Public Key Infrastructure (PKI) and the components needed to create a PKI are the subject of intense debate.

Is a PKI a prerequisite for eCommerce?
Is a global PKI achievable?

The Security Program Group regularly examines the legal and regulatory issues, especially in an international context, and for those who need to focus on the changing fortunes of PKI, the group is an ideal forum in which to keep abreast of new developments. The Open Group has an established position, formed by consensus and stated in the Architecture for Public Key Infrastructure (APKI), and PKI issues regularly appear on the Security Program Group's agenda.

The Open Group hosts the Web site for the PKI Forum, which is an international, not-for-profit,
multi-vendor alliance whose purpose is to accelerate the adoption and use of Public-Key Infrastructure (PKI) and PKI-based products and services. The PKI Forum advocates industry cooperation and market awareness to enable organizations to understand and exploit the value of PKI in their e-business applications.

The IETF has an active PKIX Working Group was established in the Fall of 1995 with the intent of developing Internet standards needed to support an X.509-based PKI. Several informational and standards track documents in support of the original goals of the WG have been approved by the IESG. Development continues centered around RFC 2459.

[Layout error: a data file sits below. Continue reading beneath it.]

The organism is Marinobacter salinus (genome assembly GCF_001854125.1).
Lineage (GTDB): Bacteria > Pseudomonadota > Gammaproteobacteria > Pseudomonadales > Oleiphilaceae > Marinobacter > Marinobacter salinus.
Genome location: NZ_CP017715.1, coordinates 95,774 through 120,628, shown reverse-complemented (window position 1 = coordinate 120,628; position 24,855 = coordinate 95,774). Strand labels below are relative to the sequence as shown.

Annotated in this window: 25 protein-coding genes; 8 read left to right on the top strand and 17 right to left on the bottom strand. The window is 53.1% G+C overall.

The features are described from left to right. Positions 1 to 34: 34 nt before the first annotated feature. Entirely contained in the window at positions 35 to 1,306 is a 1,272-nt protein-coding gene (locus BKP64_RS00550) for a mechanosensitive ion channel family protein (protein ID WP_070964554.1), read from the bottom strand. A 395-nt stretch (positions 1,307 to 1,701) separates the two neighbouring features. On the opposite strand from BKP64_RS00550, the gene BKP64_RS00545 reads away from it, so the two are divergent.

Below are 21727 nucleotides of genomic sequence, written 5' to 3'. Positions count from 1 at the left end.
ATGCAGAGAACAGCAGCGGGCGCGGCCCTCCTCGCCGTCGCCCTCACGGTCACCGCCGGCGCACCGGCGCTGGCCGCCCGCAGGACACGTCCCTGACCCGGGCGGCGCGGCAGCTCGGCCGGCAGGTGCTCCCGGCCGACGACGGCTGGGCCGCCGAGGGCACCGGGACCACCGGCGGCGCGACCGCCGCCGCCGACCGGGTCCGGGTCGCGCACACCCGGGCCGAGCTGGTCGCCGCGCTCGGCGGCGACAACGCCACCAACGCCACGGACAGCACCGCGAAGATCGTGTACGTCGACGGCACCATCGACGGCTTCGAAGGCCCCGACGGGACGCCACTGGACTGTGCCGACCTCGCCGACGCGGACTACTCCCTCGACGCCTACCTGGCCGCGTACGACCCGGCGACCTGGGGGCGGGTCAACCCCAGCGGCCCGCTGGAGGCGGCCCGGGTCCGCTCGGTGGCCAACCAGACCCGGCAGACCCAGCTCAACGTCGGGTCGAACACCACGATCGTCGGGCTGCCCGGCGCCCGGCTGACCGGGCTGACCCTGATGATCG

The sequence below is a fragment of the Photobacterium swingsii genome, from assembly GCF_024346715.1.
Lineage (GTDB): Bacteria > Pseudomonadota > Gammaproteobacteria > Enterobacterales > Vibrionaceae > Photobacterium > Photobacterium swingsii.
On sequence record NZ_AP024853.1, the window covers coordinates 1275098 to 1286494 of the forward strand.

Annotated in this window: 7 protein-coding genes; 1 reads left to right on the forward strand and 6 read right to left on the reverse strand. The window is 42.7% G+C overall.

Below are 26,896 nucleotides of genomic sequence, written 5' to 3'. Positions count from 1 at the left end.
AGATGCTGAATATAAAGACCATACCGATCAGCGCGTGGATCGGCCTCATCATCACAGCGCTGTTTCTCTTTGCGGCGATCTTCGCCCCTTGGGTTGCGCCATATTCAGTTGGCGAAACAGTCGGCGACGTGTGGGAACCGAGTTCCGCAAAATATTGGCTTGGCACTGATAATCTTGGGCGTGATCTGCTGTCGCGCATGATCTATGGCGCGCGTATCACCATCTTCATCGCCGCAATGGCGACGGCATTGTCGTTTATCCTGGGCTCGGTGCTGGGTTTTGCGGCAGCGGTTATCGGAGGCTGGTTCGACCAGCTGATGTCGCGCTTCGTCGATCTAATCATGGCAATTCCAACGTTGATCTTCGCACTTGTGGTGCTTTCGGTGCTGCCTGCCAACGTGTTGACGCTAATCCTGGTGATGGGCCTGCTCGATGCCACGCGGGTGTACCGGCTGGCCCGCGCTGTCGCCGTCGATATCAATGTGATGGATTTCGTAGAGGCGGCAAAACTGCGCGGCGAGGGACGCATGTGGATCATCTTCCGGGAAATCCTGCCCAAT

The American Bar Association has a Science & Technology Division, which in turn operates an Information Security Committee (ISC), which has been the focal point of diverse secure electronic commerce law initiatives since the Division's formation in 1992. The Committee explores current information security issues including those related to public key infrastructure, cryptology, risk analysis, standards, "commercial reasonableness" and the legal efficacy of secure digital commerce. Currently, the ISC is preparing the Public Key Infrastructure Assessment Guidelines (PAG). The PAG will offer a practical guide for the evaluation, assessment, determining compliance with stated policies, and licensing of PKIs. It will also be particularly useful to the audit community. Current work is expected to lead to completion of a public exposure draft in early 2000.

Relevant documents include:

  • Architecture for a PKI (APKI) - Open Group publication.
  • Proposal for a Co-operative Initiative in Europe (PDF, Postscript) on the implementation of security standards - submitted by the chair of ICE (Europe)
  • The Common Data Security Architecture Version 2, which includes specifications for cryptographic, certificate management, trust policy management and key-recovery services.
  • The market requirements statement (PDF), generated by The Open Group Customer Council
  • Business Requirements for Key Recovery, - draft 2.1 (PDF, Postscript)
    submitted by the Key Recovery Alliance for industry review and comment.
  • Proposals for an HMG PKI, A set of documents (in both Postscript and Acrobat PDF), - submitted by the Communications Electronic Security Group (CESG) for review and comment.

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